2 Bill Rts. Rev. 262 (1941-1942)
Jehovah's Witnesses Mold Constitutional Law

handle is hein.journals/brr2 and id is 276 raw text is: JEHOVAH'S WITNESSES MOLD

SELDOM, if ever, in the past, has
one individual or group been able to
shape the course, over a period of time,
of any phase of our vast body of con-
stitutional law. But it can happen, and
it has happened, here. The group is
Jehovah's Witnesses. Through almost
constant litigation this organization has
made possible an ever-increasing list of
precedents concerning the application of
the Fourteenth Amendment to freedom
of speech and religion.
The First Amendment protects free-
dom of speech and religion from undue
encroachment by the Federal Govern-
ment. Of course, the freedoms are not
defined therein. They assume definite
content only when an individual alleges
in the court room that as to him they
have been infringed. As that body of
precedents increases predictions as to
future conduct become more accurately
possible. In  normal, peaceful eras
precedents seldom arise because chal-
lenges to them do not occur. Nonethe-
less, during the course of time a sub-
stantial body of case law has developed
concerning the First Amendment. Only
in recent years, however, has the Four-
teenth Amendment been judicially con-
sidered  as protecting  the freedoms
against encroachment by the states. Mi-
nute analysis here becomes possible only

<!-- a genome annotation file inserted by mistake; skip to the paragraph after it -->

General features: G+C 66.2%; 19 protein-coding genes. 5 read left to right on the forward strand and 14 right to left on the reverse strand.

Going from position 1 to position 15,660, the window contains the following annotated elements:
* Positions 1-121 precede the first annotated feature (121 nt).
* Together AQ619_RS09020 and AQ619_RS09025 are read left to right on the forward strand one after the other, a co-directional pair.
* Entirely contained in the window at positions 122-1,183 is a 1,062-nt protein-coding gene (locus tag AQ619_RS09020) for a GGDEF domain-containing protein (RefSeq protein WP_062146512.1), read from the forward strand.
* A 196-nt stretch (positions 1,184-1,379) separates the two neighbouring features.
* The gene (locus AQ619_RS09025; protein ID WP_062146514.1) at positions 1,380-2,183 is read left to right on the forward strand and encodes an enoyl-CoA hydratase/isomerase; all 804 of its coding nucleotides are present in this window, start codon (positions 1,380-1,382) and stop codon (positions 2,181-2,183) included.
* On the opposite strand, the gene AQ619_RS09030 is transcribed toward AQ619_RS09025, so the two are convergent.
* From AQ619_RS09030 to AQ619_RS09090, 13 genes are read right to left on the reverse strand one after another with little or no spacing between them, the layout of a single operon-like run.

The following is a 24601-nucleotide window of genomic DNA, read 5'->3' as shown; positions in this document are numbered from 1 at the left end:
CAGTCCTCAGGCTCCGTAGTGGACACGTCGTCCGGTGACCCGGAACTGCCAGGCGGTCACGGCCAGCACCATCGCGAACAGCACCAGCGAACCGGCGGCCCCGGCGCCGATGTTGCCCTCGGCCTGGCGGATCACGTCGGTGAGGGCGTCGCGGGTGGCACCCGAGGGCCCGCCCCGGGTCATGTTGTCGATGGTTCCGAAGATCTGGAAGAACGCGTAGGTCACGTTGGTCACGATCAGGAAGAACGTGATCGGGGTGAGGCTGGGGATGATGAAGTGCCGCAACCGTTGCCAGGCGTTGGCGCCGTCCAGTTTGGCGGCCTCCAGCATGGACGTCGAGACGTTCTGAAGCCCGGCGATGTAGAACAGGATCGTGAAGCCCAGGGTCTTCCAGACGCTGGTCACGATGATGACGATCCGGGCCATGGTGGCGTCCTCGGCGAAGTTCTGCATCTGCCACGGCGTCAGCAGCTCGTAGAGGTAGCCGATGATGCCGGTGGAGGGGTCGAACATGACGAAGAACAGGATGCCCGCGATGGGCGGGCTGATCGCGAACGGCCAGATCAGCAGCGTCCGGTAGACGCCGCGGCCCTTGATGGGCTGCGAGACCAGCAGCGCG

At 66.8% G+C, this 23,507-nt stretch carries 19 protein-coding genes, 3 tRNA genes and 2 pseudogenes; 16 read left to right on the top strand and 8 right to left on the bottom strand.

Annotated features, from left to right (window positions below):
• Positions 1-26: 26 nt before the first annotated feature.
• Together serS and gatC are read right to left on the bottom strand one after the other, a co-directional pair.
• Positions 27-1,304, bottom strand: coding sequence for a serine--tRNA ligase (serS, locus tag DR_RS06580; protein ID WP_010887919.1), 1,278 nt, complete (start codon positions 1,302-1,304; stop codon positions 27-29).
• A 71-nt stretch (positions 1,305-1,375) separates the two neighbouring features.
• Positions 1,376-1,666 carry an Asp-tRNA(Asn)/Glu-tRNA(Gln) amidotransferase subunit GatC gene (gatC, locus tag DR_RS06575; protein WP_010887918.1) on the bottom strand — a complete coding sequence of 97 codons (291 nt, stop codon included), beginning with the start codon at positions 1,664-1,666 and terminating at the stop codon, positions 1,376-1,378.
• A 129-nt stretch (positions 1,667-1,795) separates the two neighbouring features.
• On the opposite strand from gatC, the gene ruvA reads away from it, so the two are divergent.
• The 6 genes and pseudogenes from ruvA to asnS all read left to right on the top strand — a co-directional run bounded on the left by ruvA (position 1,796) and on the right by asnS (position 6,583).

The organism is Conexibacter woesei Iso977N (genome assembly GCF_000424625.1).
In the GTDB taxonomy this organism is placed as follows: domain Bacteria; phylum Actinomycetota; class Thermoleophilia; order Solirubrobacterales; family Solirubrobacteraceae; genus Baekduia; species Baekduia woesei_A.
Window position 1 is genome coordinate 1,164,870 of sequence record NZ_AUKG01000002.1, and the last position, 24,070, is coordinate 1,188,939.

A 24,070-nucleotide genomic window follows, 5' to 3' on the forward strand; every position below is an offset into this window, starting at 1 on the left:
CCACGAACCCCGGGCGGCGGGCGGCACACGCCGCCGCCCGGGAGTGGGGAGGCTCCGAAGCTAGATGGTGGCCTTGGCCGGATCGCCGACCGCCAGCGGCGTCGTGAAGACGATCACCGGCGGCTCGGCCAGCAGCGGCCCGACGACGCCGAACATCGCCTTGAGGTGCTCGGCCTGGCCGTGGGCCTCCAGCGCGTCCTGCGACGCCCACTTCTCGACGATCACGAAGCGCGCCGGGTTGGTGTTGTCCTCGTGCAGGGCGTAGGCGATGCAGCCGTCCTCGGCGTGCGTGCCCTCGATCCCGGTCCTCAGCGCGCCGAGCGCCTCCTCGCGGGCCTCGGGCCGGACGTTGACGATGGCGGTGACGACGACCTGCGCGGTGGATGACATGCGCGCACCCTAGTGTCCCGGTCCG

as a sufficient variety of cases comes
before the courts. Until that occurs,
prediction as to permissible conduct is
little more than guesswork.
* Acknowledgment is gratefully made of the
assistance of Norman Abrahamson, third-year
student in the University of Pennsylvania Law

In the World War Espionage cases
the Supreme Court evolved the now-
familiar clear and present danger test
as the most definite available standard
concerning the First Amendment. More
recently, the same test has been applied
to state legislation under the Fourteenth
Amendment. And so, a body of prece-
dent crystallizing rules regarding the
limits of encroachments by the States
has been developing.
To this development Jehovah's Wit-
nesses have contributed the most, both
in quantity and in significance. Prima-
rily their interest has not been merely to
develop this phase of constitutional law;
rather, it has been to maintain and per-
petuate the existence of the organiza-
tion. This cult has found it necessary
to struggle against a tremendous surge
of unfriendly local opinion and opposi-
tion-opposition aided by local laws
designed  to  curtail the  Witnesses'
functions  and   activities--opposition
aided and abetted by zealously antagon-
istic local law-enforcement authorities.
Wherever and whenever they have been
thus hampered, the Witnesses have
alleged that the local legislation in-
fringed upon their freedom of speech
and religion. Favored by a strong or-
ganization with adequate financial sup-
port, they have been ready, able and
willing to carry these issues to the high-
est tribunal in the country. The deci-
sions resulting therefrom now set the
pattern for state courts in determining
School, and now in the armed forces of the coun-
try, in the preparation of this paper.

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